01/08/2013 04:20 pm ET Updated Mar 10, 2013

From Obstruction to Character Assassination: The Changing GOP Tactics

Republicans in Congress are changing their tactics in their relentless attacks on the Obama administration. Rather than relying solely on legislative obstruction, they have now added character assassination in an attempt to block cabinet nominees.

Case number one: Susan Rice: The GOP focused on Ambassador Rice as somehow responsible for the Benghazi attacks and the aftermath because she spoke for the administration on the Sunday talk shows and stuck by the approved talking points. Secretary of State Hillary Clinton took full responsibility for the tragedy, but the GOP continued to focus on the more fragile Rice rather than the formidable Clinton. And when, after the election, it became clear that Ms. Rice might be nominated to succeed Ms. Clinton, the attacks sharpened even though neither diplomatic security nor Libya was in Ms. Rice portfolio. Nor did the official accountability investigation assign her any blame.

When Ms. Rice withdrew from consideration for the Secretary of State post, the GOP neo-conservative (neocon) foreign policy establishment were emboldened and were soon looking for other nominations to bloody or block. The rumored nomination of former Republican Senator Chuck Hagel unleashed the character assassins again.

The initial attempts to derail the nomination of Sen. Hagel to the Secretary of Defense post failed when the president announced the nomination. Then the attempt to deny confirmation began in earnest. One GOP Senator decried that Hagel's views were outside the" mainstream." He meant the neocon mainstream. Specifically, Hagel was deemed insufficiently supportive of Israel, insufficiently enthusiastic of going to war with Iran and insufficiently sympathetic to GOP calls to increase the defense budget. To which I say, "I hope so."

The anti-Israeli charge is absurd. It is based on Hagel saying out loud what everyone on Capitol Hill l knows and has uttered in whispers -- that Israel, through the American-Israeli Public Affairs Committee (AIPAC) wields enormous and, to some, excess power in Washington. It is a safe bet that every new Congressman in Washington has already received a packet of position papers from AIPAC and a request for a visit. And "Dear Colleague" letters and petitions will not be far behind. Hagel supported Israel on every substantive vote, but he refused to be drawn into the game of associating himself with such letters and petitions.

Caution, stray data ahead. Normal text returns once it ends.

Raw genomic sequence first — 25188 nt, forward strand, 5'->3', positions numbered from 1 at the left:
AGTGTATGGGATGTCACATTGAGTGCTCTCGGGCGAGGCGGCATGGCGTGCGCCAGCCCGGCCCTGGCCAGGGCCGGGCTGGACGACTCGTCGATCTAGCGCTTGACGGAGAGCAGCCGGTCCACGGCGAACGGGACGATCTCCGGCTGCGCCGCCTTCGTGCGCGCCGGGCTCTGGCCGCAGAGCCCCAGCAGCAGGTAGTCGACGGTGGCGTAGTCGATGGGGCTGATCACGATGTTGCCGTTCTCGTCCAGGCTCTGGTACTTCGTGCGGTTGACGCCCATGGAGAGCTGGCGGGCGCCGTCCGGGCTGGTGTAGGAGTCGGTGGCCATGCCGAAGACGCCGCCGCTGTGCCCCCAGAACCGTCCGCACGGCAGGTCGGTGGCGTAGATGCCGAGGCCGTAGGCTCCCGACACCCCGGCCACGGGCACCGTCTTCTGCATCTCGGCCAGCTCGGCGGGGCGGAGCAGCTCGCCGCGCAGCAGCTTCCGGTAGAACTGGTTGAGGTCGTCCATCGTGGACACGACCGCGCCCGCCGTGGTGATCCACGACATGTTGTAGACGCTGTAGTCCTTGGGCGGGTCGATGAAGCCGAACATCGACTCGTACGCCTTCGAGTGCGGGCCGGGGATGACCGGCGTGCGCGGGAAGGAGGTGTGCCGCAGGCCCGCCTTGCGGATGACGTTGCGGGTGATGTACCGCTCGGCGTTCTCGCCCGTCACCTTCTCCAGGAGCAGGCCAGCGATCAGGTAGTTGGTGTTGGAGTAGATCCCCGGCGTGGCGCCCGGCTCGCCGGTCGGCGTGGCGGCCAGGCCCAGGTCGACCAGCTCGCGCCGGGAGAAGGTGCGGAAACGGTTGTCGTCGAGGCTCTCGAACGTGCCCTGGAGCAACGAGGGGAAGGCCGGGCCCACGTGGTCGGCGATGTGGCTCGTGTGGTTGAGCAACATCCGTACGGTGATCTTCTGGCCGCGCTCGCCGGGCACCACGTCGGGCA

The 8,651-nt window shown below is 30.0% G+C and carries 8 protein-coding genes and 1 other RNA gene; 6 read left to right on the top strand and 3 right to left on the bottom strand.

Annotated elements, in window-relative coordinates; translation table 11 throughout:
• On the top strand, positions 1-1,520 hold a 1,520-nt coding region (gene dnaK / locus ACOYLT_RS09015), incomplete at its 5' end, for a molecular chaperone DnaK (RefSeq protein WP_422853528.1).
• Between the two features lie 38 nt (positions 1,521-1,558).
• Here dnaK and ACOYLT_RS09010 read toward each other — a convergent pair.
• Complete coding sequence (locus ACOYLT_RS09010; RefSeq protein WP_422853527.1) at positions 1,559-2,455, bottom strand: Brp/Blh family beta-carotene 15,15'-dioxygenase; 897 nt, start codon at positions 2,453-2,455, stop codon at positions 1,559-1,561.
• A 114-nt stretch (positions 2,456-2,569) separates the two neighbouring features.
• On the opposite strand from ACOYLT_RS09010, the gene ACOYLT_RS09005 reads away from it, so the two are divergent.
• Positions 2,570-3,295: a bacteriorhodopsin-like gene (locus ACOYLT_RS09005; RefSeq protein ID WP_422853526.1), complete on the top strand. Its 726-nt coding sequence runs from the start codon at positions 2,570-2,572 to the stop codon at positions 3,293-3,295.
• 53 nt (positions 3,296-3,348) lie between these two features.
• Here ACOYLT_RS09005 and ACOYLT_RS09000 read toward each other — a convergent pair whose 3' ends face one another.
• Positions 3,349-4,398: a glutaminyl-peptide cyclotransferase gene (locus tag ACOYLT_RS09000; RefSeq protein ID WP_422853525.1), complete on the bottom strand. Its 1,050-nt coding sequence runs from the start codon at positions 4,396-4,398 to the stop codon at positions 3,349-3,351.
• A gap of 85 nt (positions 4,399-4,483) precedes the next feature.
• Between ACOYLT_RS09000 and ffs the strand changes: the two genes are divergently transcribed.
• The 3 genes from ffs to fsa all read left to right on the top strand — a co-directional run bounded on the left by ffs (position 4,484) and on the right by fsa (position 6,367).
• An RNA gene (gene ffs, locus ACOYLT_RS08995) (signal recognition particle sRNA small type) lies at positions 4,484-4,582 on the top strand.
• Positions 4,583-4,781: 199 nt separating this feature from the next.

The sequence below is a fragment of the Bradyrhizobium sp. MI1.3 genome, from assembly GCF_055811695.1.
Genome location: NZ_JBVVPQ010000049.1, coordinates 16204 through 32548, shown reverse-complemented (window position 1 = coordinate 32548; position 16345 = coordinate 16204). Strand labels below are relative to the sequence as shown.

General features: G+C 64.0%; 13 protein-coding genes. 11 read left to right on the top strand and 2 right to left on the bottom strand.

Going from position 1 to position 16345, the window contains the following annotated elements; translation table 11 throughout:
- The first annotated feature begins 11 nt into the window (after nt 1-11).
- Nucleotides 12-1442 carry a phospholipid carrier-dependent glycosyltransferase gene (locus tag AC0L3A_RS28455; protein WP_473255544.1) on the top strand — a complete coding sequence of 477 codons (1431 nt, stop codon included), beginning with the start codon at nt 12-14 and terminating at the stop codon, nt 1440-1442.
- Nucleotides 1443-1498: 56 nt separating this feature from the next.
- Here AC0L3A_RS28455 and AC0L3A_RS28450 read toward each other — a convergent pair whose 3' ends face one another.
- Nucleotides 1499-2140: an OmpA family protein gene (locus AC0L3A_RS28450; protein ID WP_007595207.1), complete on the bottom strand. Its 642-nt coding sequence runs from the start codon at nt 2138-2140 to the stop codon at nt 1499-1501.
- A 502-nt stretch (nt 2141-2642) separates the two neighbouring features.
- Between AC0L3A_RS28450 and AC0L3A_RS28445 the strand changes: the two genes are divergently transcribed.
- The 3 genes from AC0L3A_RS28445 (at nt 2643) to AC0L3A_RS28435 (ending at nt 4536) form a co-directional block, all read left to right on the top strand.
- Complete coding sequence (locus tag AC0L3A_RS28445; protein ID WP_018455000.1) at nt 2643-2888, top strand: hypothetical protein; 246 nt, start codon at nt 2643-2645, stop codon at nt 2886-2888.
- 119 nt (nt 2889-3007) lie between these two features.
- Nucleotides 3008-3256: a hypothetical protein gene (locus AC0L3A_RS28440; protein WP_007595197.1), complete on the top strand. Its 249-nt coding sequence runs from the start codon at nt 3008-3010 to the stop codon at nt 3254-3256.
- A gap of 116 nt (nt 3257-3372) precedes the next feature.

And some objected to his referring to the "Jewish Lobby" instead of the "Israeli Lobby." But if AIPAC is lobbying for Israel, it must register under the Foreign Agents Registration Act. AIPAC contends that it is only speaking on behalf of Americans, largely Jewish Americans. So "Jewish Lobby " is more accurate, if less comfortable. Apparently some also took offense when Hagel said that he was the Senator from Nebraska, not Israel. Would we wish him to respond otherwise?

Hagel is rightly cautious on Iran. He voted against unilateral sanctions on Iran contending, rightly, that they were ineffective and only isolated the U.S. His doubts about unilateralism offend the neocons who got us into Iraq. He saw war up close in Vietnam where he was awarded two purple Hearts. He supported the invasion of Iraq but turned against the war when he saw the disaster caused by the lack of planning for the occupation. As a member of the president's foreign intelligence advisory board, he is known for asking penetrating questions and not accepting shallow answers. He will not let us go to war as cavalierly as was done in Iraq. The Joint Chiefs as well as the American and Israeli people seem to agree with Hagel.

The real problem the GOP neocons have with Hagel is that he does not buy their world view, the view that led us into Iraq and put that war and Afghanistan on a credit card. He appears to believe that defense pending can be rationally cut and that a defense budget adjusted for inflation that is only seven percent LOWER than Ronald Reagan's budget at the height of the Cold War may have some fat in it. And he is an unhappy reminder that once there were moderate Republicans.

But in the larger picture the goal of the GOP is the same as during Obama's first term: to dismiss the election results and to do whatever they can to weaken the president, no matter what harm befalls the nation. And the Rice and Hagel tactics will be used against other nominees such as Treasury and the EPA -- and, ultimately, any Supreme Court nominee. That is yet another reason why it is so important to secure the confirmation of Chuck Hagel.